A person who wants to become an Egyptologist should plan on going to school for a doctorate in this field and might want to consider post-doctorate work as well. This career path can be long, and the discipline is quite diverse; Egyptologists study everything from what ancient Egyptians ate to the languages used in various regions and periods of Egyptian history. Numerous colleges and universities around the world offer Egyptology degrees, usually as part of their archeology and antiquities departments.
High school students who have an interest in Egyptology might want to plan ahead. French and German are both useful languages to study to work in this field, and a thorough knowledge of history is very helpful. Students might want to apply to undergraduate institutions that have Egyptology or archeology programs. As undergraduates, they can start to develop knowledge and skills. They might also start thinking about research topics, because this will affect the decision about where to go for graduate school to become an Egyptologist.
Undergraduate students might have opportunities to work or intern in museums, at archeological sites and in the offices of Egyptologists. These opportunities can provide valuable learning experiences and might help students decide on their specific area of study. It also can be beneficial to have experience when applying for graduate school, because admissions committees want to see evidence that a student who wants to become an Egyptologist is prepared for the rigor of grad school and has a specific plan for graduate research.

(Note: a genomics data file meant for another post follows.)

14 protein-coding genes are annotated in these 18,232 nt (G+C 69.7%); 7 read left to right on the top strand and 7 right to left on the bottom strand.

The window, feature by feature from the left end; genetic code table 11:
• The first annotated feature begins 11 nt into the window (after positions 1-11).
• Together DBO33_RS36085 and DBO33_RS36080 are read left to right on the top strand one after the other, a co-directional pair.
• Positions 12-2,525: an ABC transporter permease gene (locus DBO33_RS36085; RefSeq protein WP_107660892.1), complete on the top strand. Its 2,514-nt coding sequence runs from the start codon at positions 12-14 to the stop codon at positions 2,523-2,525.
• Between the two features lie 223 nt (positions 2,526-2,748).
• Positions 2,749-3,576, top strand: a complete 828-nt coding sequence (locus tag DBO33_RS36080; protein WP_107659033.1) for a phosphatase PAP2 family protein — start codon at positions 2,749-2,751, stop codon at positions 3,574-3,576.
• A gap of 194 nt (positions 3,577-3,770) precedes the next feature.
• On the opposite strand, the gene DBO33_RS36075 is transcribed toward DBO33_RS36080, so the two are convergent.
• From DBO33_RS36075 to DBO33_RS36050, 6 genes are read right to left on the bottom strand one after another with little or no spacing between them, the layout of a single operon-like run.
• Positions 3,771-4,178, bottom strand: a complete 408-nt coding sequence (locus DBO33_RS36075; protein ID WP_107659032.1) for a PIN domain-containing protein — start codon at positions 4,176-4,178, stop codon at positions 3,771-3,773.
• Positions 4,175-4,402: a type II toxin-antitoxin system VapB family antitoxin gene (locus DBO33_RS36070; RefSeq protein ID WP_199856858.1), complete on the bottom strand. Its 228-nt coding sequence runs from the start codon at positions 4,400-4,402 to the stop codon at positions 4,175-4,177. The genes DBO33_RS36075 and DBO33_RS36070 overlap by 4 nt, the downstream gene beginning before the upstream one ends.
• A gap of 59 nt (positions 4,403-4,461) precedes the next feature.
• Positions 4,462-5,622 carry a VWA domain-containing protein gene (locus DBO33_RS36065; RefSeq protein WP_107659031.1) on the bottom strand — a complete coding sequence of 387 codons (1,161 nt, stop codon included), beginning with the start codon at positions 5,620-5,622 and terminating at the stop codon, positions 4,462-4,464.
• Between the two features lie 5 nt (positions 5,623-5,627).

Some Egyptology programs offer a combined masters and doctorate program to their students, but in other cases, a student might need to get a master's degree and then get a doctorate to become an Egyptologist. Graduate students should apply to institutions that conduct ongoing research in their area of interest. Students who have an interest in multidisciplinary topics such as the study of the climate in Ancient Egypt might want to consider institutions that have a track record of cooperation between departments.
While in graduate school to become an Egyptologist, a student might participate in ongoing research and could have an opportunity to publish papers in academic journals and present information at conferences. These opportunities provide valuable professional networking opportunities. They also can help a graduate student establish a reputation, which will be useful during the job hunt after graduation. Employment opportunities for Egyptologists are found primarily in museums and academic institutions, and competition for available positions can be intense.